Research Groups

The PFCL hosts all the GNC related research groups and labs within the Faculty of Aerospace Engineering

Daniel Zelazo Group leader:
Daniel Zelazo
Cooperative Networks and Controls Lab (ConNeCt)

Highly complex and networked systems are being introduced into all levels of our global infrastructure. They provide the basis for many application domains including automated transportation networks, distributed power generation, and formation-flying satellites. The study of these systems, however, has yet to be formalized as a proper engineering discipline. A fundamental goal of work done within the Cooperative Networks and Controls Lab, therefore, is to contribute to the development of the network sciences and engineering as a formal engineering science. Towards this goal, our research focuses on the complimentary problems of analysis and design of networked and multi-agent systems. Our scientific approach is to explore how the mathematical field of graph theory can interface with dynamic systems and control theory in the study of these systems. We are currently focused on three core projects: i) analysis and design of networked systems, ii) formation control and multi-robot coordination, and iii) distributed power generation and the smart-grid. We focus on fundamental theory while also exploring implementation challenges on a multi-robot testbed as a demonstrator.

Moshe Idan Group leader:
Moshe Idan
Idan Group

Currently, my research efforts and contributions are concentrated in two main areas:
(a) estimation and control of stochastic systems with non-Gaussian noises, and (b) low cost control and estimation systems for remotely piloted vehicles. Specifically, I work on robust, adaptive and nonlinear control of aerospace systems, for example, control of highly flexible and over-actuated aircraft, control of a team of multi rotors for slung load transportation, terrain following and more.

Yossi Ben Asher Group leader:
Yossi Ben Asher
Ben-Asher Group

My main field of research is Optimal Control Theory essentially from the Calculus of Variations point of view, following the path of my teacher H. J. Kelley. Thus gradient methods, adjoint analysis, singular perturbations, singular control, etc. are all topics in my research works. Modern direct optimization tools are also employed for this purpose in mine and my students’ work, such as collocation and pseudo-spectral methods.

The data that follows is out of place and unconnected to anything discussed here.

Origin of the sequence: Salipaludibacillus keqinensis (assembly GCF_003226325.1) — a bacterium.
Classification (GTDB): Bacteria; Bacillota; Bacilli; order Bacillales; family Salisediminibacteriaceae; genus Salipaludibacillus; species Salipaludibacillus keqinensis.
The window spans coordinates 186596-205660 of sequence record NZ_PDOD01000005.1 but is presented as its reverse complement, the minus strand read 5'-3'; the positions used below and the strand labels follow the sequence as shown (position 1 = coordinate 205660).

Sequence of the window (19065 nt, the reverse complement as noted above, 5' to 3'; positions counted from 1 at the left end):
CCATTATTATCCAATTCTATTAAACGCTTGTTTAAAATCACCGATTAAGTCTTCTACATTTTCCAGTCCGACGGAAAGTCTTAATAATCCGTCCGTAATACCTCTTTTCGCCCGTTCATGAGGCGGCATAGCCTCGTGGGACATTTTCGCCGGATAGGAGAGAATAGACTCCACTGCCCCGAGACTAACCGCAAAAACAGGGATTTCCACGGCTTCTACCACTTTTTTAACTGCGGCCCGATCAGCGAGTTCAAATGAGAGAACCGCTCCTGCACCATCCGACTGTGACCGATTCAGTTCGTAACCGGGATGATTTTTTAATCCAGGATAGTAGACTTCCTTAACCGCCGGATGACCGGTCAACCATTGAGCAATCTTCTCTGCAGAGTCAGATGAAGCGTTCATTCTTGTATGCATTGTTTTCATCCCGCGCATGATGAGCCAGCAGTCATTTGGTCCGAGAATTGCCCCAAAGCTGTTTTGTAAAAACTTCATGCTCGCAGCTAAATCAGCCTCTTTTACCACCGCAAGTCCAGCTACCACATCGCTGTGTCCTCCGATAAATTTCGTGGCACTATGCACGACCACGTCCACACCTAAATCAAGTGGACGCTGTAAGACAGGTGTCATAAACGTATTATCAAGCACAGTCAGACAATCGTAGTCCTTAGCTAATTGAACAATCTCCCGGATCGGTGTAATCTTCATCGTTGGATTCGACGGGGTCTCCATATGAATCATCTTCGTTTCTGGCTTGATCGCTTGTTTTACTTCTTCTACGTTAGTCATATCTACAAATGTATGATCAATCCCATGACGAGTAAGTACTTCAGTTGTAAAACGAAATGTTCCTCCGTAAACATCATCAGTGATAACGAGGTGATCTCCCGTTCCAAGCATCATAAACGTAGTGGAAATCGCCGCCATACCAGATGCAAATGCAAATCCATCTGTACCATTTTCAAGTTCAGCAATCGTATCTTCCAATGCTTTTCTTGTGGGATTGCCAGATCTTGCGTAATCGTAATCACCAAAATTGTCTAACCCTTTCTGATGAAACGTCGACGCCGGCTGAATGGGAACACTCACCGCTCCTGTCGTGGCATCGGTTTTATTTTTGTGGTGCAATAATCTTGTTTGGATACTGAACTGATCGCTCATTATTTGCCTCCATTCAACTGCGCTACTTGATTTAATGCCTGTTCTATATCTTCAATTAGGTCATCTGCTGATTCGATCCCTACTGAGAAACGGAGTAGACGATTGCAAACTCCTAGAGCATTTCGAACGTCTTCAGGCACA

The applications of the theory to real aerospace problems have been at the center of my attention. It includes some major problems in atmospheric flight (e.g. minimum time to fly between points; minimum time to climb)), in rocket performance (Goddard problem, maximal rocket range), in missile guidance (Proportional Navigation, Linear Quadratic Pursuit-Evasion games) and more.

The main threats of the country are ballistic missiles (especially with nuclear warheads) and rockets. The challenges are to provide nearly hermetic defense against the former and cost effective defense against the later. Most of my graduate students come from the aerospace industry (Rafael, Elbit, IMI and IAI) and are involved in this national effort. We direct our research work toward solving problems arising in their industrial activities. Some of our research results have been incorporated in new missile defense systems.

Yaakov Oshman Group leader:
Yaakov Oshman
Oshman Group

Information Fusion, Optimal Estimation and Control, applications to Aerospace Systems.

Particular interests: Guidance, Navigation and Control (GN&C) systems; interdisciplinary aerospace systems: structural estimation and control, health monitoring/Fault Detection and Isolation (FDI) systems; Flow Control.

Anna Clarke Group leader:
Anna Clarke
Clarke Group

My current research includes three main directions: (1) Autonomous vehicles operating in urban environments: applying existing algorithms and developing new ones to solve currently open problems of autonomous driving. (2) Human motor learning theoretical and experimental investigation from control engineering perspective: the goal is verifying and extending a number of novel hypotheses related to human motor equivalence (also known as Bernstein’s Degrees-of-Freedom problem). This research includes modeling of various challenging sports and activities, tracking and analyzing human movements while performing these activities, and developing mathematical tools to gain a thorough insight into the skill acquisition process, sports technique and performance, and interaction between the body and environment. (3) Human-Machine Interaction: training motor and perception skills in Virtual Reality simulators and by the means of Augmented Reality aids. The novelty is in the computation of visual cues displayed to trainees: the cues are extracted from an autonomous system acting beside the trainee in real time and trying to achieve the same task. Thus, the focus is on designing control systems with human-in-the-loop, and investigating perception-action coupling.